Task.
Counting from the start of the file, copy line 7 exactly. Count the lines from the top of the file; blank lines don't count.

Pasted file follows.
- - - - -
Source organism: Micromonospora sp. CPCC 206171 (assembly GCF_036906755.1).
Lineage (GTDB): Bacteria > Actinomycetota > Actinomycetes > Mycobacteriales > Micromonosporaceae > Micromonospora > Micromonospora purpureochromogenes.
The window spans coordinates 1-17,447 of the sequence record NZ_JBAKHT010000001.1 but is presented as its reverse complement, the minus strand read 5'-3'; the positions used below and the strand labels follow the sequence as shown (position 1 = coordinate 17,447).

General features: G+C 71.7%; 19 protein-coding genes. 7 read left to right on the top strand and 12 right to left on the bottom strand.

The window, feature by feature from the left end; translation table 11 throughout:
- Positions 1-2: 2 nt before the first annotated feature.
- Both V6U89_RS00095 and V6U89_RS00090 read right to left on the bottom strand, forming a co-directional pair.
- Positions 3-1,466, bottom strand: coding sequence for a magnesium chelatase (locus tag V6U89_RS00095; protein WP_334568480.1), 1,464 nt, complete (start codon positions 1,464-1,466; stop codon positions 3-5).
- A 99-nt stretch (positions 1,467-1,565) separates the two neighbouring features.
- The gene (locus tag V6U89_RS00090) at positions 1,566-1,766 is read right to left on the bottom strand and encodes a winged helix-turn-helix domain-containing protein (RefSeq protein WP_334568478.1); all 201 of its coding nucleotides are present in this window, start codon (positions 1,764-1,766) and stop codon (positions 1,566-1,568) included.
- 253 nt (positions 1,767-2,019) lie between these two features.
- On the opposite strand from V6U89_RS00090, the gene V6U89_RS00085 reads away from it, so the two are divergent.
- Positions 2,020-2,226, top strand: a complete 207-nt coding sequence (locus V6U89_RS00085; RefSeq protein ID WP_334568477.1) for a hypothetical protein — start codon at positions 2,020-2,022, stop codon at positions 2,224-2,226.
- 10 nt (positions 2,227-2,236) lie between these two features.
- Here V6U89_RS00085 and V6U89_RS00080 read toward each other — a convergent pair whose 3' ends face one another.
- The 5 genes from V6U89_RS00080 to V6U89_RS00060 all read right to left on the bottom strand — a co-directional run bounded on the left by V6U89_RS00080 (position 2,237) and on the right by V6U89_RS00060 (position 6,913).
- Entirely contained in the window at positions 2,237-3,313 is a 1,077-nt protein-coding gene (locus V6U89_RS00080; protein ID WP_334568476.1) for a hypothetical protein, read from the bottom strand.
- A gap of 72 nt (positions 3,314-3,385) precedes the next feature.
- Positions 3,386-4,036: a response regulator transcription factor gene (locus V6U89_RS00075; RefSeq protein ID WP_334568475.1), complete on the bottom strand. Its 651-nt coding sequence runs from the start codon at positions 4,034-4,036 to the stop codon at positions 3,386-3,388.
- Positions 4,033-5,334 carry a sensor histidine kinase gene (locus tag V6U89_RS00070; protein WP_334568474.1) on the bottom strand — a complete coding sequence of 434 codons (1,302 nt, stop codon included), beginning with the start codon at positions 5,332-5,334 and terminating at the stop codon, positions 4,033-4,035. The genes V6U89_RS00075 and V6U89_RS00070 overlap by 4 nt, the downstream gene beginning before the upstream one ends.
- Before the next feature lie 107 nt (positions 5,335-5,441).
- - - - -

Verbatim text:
- Both V6U89_RS00095 and V6U89_RS00090 read right to left on the bottom strand, forming a co-directional pair.